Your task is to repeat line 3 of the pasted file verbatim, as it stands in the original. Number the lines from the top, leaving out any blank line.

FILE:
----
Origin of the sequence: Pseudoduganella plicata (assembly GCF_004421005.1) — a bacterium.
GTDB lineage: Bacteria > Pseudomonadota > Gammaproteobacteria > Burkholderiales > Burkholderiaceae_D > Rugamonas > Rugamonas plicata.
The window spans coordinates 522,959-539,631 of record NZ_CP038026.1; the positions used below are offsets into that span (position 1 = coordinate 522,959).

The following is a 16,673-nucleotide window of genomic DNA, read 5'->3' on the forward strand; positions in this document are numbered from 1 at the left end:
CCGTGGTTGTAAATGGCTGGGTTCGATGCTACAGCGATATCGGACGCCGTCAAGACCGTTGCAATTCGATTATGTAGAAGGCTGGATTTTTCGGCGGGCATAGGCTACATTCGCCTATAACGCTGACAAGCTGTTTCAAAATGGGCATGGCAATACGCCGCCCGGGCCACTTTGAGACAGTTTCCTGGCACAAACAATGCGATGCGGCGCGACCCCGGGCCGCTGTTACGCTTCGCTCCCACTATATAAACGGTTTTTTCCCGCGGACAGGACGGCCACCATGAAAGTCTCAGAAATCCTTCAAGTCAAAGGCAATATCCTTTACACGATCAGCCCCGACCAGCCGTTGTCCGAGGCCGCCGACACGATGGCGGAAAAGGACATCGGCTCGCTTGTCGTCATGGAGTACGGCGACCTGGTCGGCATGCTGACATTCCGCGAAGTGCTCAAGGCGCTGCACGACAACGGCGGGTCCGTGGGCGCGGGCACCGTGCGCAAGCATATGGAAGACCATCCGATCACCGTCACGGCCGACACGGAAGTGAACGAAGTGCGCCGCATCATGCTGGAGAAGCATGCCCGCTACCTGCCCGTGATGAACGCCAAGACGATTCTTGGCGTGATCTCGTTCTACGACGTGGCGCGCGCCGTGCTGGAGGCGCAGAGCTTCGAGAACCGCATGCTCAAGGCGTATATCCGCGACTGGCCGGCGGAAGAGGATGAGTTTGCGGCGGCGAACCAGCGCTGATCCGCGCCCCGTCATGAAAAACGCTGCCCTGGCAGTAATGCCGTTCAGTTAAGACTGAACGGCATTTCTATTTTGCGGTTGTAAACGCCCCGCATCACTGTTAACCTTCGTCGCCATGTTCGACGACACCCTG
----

The window spans coordinates 522,959-539,631 of record NZ_CP038026.1; the positions used below are offsets into that span (position 1 = coordinate 522,959).